Over the next few years I read all I could about the band, got all of their albums, bought some t-shirts, MADE some t-shirts, created digital art, changed my iTunes icon to their ever-evolving “no music” logo, contributed financially to their Kickstarter efforts, the 2010 Come&Live release “Who Can Know It?” and their most recent C&L release, 2012’s “Cancer”, was for some time an active member of their online fan club, the Raw Rock Militia, and even got a Showbread tattoo. I supported the band because they were supporting me, even if they didn’t know it. When I had theological doubt, or felt like I wasn’t “right” because I was so different from the rest of the congregation, or even when my faith felt like it had dwindled down to nothing, Showbread were there to say “Shut up – put our record on, let the Holy Spirit dance within you, and know that God is here.”
I still frequently cycle through my Showbread collection. Some of it I like better than others, some of it fits my mood and my emotions better than others (being a band that has changed their sound – sometimes drastically – between records, this isn’t difficult to do) and I’ve remained a loyal fan since that one afternoon in 2009 my broke, unemployed butt sat on the couch in our Oak Ridge apartment watching music videos On Demand. Showbread are a great band made of truly talented individuals that write relevant songs that glorify the Almighty and also wrestle with topics most other Christian rock acts wouldn’t touch. Therefore, for me, it’s truly unnerving that when I tell someone about Showbread the typical response I get is, “Who?”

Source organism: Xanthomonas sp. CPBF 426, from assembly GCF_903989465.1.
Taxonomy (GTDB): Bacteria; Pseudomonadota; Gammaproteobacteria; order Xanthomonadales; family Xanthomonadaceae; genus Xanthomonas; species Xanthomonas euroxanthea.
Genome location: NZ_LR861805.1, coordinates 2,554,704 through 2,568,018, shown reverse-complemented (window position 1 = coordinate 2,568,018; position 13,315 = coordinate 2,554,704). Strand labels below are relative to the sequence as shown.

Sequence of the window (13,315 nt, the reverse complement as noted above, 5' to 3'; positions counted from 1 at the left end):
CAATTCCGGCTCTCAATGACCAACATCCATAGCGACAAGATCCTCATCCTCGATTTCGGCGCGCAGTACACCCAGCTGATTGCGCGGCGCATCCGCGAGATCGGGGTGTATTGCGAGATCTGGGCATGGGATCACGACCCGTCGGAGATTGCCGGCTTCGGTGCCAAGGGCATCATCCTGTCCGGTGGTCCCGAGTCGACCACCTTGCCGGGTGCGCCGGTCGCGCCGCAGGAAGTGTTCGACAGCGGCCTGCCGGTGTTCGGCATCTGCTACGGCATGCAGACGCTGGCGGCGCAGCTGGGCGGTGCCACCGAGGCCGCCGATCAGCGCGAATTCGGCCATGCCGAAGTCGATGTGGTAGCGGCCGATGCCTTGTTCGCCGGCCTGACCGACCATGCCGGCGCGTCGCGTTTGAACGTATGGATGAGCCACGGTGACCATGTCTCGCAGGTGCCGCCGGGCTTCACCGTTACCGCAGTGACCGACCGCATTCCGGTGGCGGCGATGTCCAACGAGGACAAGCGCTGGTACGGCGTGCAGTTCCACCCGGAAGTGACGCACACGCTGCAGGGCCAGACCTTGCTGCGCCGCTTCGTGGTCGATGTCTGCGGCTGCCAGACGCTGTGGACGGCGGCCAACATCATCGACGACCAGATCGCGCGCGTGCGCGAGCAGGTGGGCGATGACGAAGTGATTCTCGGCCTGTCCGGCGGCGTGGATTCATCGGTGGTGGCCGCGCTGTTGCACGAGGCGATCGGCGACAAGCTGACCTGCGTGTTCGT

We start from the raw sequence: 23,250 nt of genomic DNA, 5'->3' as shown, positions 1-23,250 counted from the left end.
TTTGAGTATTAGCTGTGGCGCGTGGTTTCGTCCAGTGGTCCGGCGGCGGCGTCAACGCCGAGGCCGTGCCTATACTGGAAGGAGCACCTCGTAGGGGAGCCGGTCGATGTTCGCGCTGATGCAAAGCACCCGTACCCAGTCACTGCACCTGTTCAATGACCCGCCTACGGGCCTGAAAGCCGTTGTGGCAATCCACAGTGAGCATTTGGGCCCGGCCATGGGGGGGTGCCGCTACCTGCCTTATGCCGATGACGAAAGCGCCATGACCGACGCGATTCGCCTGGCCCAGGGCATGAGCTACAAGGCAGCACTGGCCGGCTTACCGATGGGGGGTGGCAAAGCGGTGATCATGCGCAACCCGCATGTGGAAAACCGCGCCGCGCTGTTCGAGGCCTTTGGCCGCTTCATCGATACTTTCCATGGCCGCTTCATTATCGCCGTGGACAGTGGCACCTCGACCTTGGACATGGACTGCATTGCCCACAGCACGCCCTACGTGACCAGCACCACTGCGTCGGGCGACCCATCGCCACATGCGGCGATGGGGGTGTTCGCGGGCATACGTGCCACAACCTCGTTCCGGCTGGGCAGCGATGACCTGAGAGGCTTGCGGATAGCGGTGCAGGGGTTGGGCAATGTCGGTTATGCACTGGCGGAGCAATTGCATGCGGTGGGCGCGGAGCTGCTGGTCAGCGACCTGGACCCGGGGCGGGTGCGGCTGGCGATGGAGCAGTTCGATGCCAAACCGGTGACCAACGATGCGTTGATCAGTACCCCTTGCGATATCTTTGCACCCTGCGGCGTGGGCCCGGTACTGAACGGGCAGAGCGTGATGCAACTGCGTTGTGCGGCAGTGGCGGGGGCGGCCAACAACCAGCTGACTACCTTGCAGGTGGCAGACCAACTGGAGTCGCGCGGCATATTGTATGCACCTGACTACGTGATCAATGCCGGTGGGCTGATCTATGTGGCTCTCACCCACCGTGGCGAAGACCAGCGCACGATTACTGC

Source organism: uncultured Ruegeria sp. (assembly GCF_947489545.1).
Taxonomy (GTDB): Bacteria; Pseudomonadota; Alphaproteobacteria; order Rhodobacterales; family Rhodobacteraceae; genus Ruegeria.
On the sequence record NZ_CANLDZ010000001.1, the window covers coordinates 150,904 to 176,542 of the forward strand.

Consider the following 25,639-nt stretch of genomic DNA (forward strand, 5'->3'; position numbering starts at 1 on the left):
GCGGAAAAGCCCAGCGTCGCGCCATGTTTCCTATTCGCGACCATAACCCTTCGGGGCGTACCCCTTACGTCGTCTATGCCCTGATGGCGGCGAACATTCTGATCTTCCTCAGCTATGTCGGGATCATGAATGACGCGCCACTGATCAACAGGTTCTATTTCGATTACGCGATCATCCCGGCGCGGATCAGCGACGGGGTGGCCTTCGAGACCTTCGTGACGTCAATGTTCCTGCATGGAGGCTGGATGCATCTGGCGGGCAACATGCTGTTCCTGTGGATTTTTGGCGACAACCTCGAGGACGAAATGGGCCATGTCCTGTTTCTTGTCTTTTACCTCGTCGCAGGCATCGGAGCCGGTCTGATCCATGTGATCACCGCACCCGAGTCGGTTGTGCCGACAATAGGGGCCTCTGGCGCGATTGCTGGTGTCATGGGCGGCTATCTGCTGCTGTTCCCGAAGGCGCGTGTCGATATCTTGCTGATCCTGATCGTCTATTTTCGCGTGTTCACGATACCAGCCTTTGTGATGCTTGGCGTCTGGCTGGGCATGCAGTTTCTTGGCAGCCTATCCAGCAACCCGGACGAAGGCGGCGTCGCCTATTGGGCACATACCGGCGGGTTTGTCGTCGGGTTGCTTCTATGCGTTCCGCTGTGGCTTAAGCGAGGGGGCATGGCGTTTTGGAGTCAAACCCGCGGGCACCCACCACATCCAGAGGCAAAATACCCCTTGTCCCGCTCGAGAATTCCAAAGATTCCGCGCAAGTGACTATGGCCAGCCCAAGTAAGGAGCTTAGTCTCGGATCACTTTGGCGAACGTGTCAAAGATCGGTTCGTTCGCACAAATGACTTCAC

Showbread hit it big with their Tooth & Nail debut No Sir… in 2004. The waters were perfect for them to jump in with the record they had written. Their quasi-punk, borderline industrial, flavor of rock and roll was toxic and their screeching vocals (between the duo of Josh Dies and Ivory Mobley), for better or for worse, lumped them in with the screamo scene that seemed to be dominating, especially among young Christians that were seeking something more extreme than MercyMe. When you do come across a casual Showbread fan, No Sir… is what they mention, No Sir… is what they love.